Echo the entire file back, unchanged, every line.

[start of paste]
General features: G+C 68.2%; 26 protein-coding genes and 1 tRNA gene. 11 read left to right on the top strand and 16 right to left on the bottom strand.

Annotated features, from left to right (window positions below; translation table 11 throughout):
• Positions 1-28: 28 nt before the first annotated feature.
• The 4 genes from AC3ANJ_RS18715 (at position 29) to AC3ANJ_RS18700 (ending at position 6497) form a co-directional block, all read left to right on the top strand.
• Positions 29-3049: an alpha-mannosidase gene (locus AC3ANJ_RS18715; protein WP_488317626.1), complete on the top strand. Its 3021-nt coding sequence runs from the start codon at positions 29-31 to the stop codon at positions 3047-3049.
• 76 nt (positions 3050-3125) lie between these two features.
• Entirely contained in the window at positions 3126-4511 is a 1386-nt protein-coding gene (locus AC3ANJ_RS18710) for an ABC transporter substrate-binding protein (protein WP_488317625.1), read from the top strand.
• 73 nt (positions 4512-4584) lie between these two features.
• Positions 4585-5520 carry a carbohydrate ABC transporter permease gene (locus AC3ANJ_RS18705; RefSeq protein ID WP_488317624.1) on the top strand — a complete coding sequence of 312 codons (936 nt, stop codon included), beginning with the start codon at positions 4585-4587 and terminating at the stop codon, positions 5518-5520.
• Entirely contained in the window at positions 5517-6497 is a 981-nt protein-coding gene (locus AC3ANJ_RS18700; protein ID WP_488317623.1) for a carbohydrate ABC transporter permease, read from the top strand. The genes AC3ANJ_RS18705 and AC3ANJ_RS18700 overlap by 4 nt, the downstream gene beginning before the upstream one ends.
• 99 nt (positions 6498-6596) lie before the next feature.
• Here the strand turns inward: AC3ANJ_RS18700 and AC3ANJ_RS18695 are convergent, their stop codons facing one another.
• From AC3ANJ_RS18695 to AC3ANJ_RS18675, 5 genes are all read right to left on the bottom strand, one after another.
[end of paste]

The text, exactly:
General features: G+C 68.2%; 26 protein-coding genes and 1 tRNA gene. 11 read left to right on the top strand and 16 right to left on the bottom strand.

Annotated features, from left to right (window positions below; translation table 11 throughout):
• Positions 1-28: 28 nt before the first annotated feature.
• The 4 genes from AC3ANJ_RS18715 (at position 29) to AC3ANJ_RS18700 (ending at position 6497) form a co-directional block, all read left to right on the top strand.
• Positions 29-3049: an alpha-mannosidase gene (locus AC3ANJ_RS18715; protein WP_488317626.1), complete on the top strand. Its 3021-nt coding sequence runs from the start codon at positions 29-31 to the stop codon at positions 3047-3049.
• 76 nt (positions 3050-3125) lie between these two features.
• Entirely contained in the window at positions 3126-4511 is a 1386-nt protein-coding gene (locus AC3ANJ_RS18710) for an ABC transporter substrate-binding protein (protein WP_488317625.1), read from the top strand.
• 73 nt (positions 4512-4584) lie between these two features.
• Positions 4585-5520 carry a carbohydrate ABC transporter permease gene (locus AC3ANJ_RS18705; RefSeq protein ID WP_488317624.1) on the top strand — a complete coding sequence of 312 codons (936 nt, stop codon included), beginning with the start codon at positions 4585-4587 and terminating at the stop codon, positions 5518-5520.
• Entirely contained in the window at positions 5517-6497 is a 981-nt protein-coding gene (locus AC3ANJ_RS18700; protein ID WP_488317623.1) for a carbohydrate ABC transporter permease, read from the top strand. The genes AC3ANJ_RS18705 and AC3ANJ_RS18700 overlap by 4 nt, the downstream gene beginning before the upstream one ends.
• 99 nt (positions 6498-6596) lie before the next feature.
• Here the strand turns inward: AC3ANJ_RS18700 and AC3ANJ_RS18695 are convergent, their stop codons facing one another.
• From AC3ANJ_RS18695 to AC3ANJ_RS18675, 5 genes are all read right to left on the bottom strand, one after another.